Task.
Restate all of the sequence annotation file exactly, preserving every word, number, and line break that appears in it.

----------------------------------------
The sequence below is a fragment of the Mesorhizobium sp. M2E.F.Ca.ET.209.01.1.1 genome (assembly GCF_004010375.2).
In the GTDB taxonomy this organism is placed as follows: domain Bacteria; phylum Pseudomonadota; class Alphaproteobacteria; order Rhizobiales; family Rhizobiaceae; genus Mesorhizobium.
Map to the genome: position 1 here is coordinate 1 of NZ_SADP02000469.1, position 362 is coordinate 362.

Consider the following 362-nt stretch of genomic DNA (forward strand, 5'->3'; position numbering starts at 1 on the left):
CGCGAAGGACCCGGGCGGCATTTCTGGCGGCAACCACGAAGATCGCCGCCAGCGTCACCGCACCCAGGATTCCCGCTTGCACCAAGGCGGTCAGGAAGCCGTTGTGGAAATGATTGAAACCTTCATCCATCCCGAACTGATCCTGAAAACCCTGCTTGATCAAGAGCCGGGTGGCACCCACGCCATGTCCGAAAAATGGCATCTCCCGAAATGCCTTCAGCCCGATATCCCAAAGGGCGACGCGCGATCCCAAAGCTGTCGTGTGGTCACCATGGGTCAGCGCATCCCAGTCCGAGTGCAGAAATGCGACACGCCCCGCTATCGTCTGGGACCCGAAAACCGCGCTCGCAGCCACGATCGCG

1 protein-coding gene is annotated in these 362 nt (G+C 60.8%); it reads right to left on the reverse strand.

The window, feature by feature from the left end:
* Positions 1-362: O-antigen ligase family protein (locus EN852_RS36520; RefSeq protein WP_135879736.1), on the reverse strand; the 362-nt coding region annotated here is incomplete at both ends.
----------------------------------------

The sequence below is a fragment of the Mesorhizobium sp. M2E.F.Ca.ET.209.01.1.1 genome (assembly GCF_004010375.2).
In the GTDB taxonomy this organism is placed as follows: domain Bacteria; phylum Pseudomonadota; class Alphaproteobacteria; order Rhizobiales; family Rhizobiaceae; genus Mesorhizobium.
Map to the genome: position 1 here is coordinate 1 of NZ_SADP02000469.1, position 362 is coordinate 362.

Consider the following 362-nt stretch of genomic DNA (forward strand, 5'->3'; position numbering starts at 1 on the left):
CGCGAAGGACCCGGGCGGCATTTCTGGCGGCAACCACGAAGATCGCCGCCAGCGTCACCGCACCCAGGATTCCCGCTTGCACCAAGGCGGTCAGGAAGCCGTTGTGGAAATGATTGAAACCTTCATCCATCCCGAACTGATCCTGAAAACCCTGCTTGATCAAGAGCCGGGTGGCACCCACGCCATGTCCGAAAAATGGCATCTCCCGAAATGCCTTCAGCCCGATATCCCAAAGGGCGACGCGCGATCCCAAAGCTGTCGTGTGGTCACCATGGGTCAGCGCATCCCAGTCCGAGTGCAGAAATGCGACACGCCCCGCTATCGTCTGGGACCCGAAAACCGCGCTCGCAGCCACGATCGCG

1 protein-coding gene is annotated in these 362 nt (G+C 60.8%); it reads right to left on the reverse strand.

The window, feature by feature from the left end:
* Positions 1-362: O-antigen ligase family protein (locus EN852_RS36520; RefSeq protein WP_135879736.1), on the reverse strand; the 362-nt coding region annotated here is incomplete at both ends.